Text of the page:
Kellie Hamill, who has been pleading in the media for her husband's release, said Jackson made the offer last week and she asked him to intervene.
"We talked with him several days ago," she said in a telephone interview from the couple's home in Macon.
U.S. Sen. Trent Lott (search) said Friday at a news conference in Tupelo he had talked with Jackson and helped the longtime civil rights advocate contact the Hamill family.
Lott said one step Jackson wanted to take was to write a letter to Al-Jazeera, the Arabic language television network, and encourage Hamill's release.
There was no immediate response to messages seeking comment from Jackson's Rainbow/PUSH coalition in Chicago on Saturday, and it was unclear if he had already sent the letter or taken other steps.
Thomas Hamill, 43, a fuel tanker driver for Halliburton Co. subsidiary Kellogg, Brown & Root, was abducted April 9 when gunmen attacked his convoy.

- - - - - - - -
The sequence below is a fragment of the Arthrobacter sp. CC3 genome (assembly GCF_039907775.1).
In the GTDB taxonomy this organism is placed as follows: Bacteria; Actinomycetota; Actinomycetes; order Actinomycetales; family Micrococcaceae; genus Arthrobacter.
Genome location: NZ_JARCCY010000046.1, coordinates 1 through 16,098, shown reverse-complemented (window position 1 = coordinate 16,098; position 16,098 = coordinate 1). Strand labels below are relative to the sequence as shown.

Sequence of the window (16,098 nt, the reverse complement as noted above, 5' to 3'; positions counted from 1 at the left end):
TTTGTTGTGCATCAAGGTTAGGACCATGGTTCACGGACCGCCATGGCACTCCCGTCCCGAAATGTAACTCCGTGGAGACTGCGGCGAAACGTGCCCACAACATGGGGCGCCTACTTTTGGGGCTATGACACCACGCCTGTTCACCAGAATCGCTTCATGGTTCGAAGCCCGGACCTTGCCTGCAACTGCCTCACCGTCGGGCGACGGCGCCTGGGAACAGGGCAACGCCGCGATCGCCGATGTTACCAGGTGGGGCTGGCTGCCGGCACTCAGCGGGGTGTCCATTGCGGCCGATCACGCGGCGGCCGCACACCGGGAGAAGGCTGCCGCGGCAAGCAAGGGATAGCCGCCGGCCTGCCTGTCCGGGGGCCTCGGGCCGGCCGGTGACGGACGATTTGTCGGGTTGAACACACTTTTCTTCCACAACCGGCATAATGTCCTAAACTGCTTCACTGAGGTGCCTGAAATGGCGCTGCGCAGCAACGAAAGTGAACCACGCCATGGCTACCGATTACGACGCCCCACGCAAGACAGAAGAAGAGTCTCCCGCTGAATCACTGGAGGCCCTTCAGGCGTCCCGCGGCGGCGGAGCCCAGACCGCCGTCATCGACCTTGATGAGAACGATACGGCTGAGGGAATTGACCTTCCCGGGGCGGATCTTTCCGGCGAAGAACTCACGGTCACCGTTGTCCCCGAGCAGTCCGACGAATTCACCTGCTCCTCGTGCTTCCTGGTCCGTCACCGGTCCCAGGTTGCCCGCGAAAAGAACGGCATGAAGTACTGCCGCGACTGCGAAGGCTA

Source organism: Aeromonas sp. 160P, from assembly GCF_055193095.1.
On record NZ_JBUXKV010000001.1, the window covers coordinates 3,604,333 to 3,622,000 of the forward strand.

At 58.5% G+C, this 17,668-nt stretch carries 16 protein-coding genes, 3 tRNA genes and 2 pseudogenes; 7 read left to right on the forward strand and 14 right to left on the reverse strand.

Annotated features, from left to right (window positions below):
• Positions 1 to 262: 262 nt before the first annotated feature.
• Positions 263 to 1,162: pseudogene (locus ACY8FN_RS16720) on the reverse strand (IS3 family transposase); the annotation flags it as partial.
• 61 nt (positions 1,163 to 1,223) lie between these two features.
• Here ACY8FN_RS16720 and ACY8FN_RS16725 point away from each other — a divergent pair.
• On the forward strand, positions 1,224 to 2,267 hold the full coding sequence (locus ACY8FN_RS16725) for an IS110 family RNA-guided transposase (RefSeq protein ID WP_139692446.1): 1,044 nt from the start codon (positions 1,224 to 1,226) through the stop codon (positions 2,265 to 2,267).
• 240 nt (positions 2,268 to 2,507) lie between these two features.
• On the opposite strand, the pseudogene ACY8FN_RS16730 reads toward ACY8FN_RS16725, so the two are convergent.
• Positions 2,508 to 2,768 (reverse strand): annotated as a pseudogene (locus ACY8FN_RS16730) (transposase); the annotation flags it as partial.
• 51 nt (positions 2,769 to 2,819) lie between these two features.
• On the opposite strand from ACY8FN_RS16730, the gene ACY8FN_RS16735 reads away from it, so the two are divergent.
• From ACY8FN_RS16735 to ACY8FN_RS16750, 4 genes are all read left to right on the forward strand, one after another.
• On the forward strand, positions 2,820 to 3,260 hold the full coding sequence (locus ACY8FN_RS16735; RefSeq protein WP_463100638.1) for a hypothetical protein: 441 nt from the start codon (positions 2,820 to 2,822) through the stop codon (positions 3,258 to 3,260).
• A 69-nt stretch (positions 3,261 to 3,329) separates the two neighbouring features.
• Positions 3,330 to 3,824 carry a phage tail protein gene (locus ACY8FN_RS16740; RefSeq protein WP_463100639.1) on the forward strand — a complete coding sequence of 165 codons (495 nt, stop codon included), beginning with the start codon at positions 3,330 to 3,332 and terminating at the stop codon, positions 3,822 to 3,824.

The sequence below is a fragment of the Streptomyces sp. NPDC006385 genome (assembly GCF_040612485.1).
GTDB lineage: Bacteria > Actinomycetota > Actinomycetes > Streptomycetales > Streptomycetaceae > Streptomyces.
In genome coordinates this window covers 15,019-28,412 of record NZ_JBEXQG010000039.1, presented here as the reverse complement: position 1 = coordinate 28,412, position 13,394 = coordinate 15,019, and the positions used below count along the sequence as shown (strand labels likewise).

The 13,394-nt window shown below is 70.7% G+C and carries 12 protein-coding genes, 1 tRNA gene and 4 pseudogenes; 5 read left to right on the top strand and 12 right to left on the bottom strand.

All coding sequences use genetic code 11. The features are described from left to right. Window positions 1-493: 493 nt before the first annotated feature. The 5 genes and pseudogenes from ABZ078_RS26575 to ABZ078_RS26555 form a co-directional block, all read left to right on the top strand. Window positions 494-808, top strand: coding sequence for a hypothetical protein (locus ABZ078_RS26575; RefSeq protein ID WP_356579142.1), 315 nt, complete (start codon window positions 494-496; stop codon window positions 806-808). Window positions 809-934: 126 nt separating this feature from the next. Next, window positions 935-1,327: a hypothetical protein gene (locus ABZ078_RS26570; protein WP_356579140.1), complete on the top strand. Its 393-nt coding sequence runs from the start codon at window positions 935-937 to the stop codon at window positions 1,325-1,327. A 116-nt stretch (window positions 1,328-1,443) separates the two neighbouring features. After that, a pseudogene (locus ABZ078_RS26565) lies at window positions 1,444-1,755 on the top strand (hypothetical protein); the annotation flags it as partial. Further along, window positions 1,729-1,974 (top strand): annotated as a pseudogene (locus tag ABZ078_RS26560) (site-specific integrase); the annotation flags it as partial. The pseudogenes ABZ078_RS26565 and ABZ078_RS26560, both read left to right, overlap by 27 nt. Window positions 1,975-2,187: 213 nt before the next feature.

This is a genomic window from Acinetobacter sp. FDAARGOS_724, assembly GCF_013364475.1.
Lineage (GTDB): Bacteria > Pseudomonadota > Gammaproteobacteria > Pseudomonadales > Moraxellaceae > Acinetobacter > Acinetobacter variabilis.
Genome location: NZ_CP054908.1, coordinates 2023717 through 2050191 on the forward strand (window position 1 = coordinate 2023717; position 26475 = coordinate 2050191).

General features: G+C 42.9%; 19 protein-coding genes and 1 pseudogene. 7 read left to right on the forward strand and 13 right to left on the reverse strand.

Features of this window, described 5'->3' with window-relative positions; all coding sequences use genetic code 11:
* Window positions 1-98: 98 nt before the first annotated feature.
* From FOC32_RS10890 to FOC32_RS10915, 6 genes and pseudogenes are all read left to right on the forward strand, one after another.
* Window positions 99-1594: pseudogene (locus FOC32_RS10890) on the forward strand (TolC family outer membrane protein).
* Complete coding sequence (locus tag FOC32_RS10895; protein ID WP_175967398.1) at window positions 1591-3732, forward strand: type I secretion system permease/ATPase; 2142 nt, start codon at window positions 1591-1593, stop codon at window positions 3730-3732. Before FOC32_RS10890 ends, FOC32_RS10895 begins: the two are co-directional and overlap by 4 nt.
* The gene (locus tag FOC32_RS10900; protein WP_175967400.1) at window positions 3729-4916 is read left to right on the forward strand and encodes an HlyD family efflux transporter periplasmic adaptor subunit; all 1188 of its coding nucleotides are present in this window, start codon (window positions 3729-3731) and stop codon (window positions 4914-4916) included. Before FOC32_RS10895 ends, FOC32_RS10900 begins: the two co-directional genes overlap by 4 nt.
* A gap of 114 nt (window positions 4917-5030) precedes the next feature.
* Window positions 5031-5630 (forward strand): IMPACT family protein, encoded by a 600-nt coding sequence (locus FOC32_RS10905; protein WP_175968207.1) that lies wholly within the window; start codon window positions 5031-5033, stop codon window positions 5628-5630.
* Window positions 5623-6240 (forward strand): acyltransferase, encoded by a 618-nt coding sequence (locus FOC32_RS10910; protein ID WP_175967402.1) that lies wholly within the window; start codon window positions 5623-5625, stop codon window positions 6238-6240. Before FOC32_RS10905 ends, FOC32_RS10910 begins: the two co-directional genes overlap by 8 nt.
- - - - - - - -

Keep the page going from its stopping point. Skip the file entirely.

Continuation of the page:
Jackson has been instrumental in securing the release of other American hostages.
In 1990, during the first Gulf War (search), Jackson negotiated the release of Americans held hostage in Kuwait and Iraq. In 1999, he helped secure the release of U.S. soldiers held hostage in Kosovo (search).
In a statement issued Thursday, Jackson appealed both to Hamill's captors and to religious leaders in Iraq.
"Mr. Hamill came to Iraq not to wage war against any group or religion, but to serve the Iraqi people and thus help relieve their pain and sufferings," Jackson said in the statement that also called for the release of other hostages.
Kellie Hamill was awaiting the results of tests to determine whether four bodies discovered west of Baghdad earlier in the week are the remains of civilian U.S. contractors missing since the assault on their convoy.
Nightly vigils and prayer meetings have been held in Macon since Hamill was abducted.